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  1. #1
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    So, tell me about Maine..

    I have a vacation planned in Maine the second week in September. Me, my buddy and our squirt boxes are planning on doing a good amount of fishing and I could use some insight on where to fish and what to fish with.

    The first three day we're staying in Portland and the remaining four days we are camping in Acadia NP. We've already agreed to to fish one day at Grand lake stream, pretty much the most noted spot I've come across. Otherwise, I'm pretty much winging it.

    I'd like to find a stream or river, somewhat close to Acadia NP with landlocked salmon. Never caught an adult LL and would love to get one under my belt!

    We're also renting a boat in a bay near Acadia and would like to do some shoreline fishing. None of us have ever fished in the ocean but I can get my hands on some salt rods. I figured some of you closet King salmon snagging, cousin fucking, meat chuckers could chime in on what to use for bait and rigging.

    I'm not looking for specific GPS coordinates here, just a point in the right direction!

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    "Life's hard. It's even harder when you're stupid."
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  2. #2
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    Re: So, tell me about Maine..

    Fall is when trout and salmon start getting ready to spawn, so they are congregating near the tribs or starting to head in. Runs pick up about mid September and depend on flows/temps. A good rain that raises stream levels can get a push of fish going; if it is low and clear they may stay in the lake.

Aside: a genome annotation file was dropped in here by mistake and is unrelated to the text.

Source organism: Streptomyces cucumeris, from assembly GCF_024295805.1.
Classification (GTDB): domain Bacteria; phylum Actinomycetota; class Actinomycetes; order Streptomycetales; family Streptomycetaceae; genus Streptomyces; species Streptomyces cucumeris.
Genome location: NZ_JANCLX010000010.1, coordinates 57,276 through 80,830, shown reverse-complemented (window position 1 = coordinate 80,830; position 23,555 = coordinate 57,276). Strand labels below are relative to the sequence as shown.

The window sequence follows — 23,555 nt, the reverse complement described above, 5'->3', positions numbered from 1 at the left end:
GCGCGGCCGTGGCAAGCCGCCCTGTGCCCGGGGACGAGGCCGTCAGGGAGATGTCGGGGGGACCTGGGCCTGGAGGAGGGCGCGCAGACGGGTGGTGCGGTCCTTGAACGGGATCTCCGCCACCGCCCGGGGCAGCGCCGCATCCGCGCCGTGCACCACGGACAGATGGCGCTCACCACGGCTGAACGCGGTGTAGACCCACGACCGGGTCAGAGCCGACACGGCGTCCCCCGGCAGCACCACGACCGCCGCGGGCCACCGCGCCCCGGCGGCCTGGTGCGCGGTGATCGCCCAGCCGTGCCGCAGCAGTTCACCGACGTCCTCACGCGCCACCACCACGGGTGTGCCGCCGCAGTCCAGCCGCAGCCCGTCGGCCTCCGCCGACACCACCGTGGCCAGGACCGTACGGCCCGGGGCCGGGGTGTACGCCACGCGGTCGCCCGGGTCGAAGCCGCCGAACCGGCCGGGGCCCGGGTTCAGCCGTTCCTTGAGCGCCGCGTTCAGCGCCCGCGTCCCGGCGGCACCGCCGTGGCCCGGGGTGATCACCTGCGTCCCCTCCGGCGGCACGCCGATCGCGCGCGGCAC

Pre spawn fish are putting on weight, so streamers are the ticket, usually smelt patterns. White patterns with some bright color highlights are good for fresh, aggressive fish (plenty of Maine patterns are available on the web). When they have been fished for a while more natural patterns may be needed. A wooly bugger tied in gray ghost colors is a good fly. Nymphs will also work once the fish turn off to more colorful patterns.

    In Portland you will be close to Sebago Lake, the lake LLS are named for (salmo salar sebago). The spawning river there is the Crooked R and it can be good, but more crowded since it is close to Portland.

    In the Downeast region, Grand Lake Stream is the hot spot. Eagle Lake in the park has LLS, Alligator Lake has its fans for LLS, and Little Tunk Pond was a favorite brookie ponds. I'm not sure how to fish these ponds. Generally, the area is know for its trout ponds rather than streams and rivers.

    Be sure to check latest regs since Maine CO's are tough and rules change with changing conditions.

    Inshore fishing used to be mainly for mackerel and harbor pollack, with a few bergalls/cunners to steal your bait. Don't need heavy tackle for that. Some cod or haddock may be in in the fall.


  3. #3
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    Re: So, tell me about Maine..

    I haven't been up there for probably close to 30 years, but I fished the East Branch of the Penobscot just outside of Baxter State Park in August one time and caught tons of smaller landlocks, and some brookies also. I would have to think there are larger fish to be had there as well. From what I understand the West Branch is the more famous for big landlocks though. I've been thinking of planning a trip back that way again myself, we were near here-

    http://www.matagamon.com/


  4. #4
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    Re: So, tell me about Maine..

    Thanks for the great info guys!

    I'm getting all my gear together and remembered my 9.5' 7wt is broken and by the time I get it send it out it'll be too late to get it back. Would a 5wt handle the LLAS? Or should I pack my switch rod?

    "Life's hard. It's even harder when you're stupid."
    -John Wayne

  5. #5
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    Re: So, tell me about Maine..

    I think you'll get by ok with the five.


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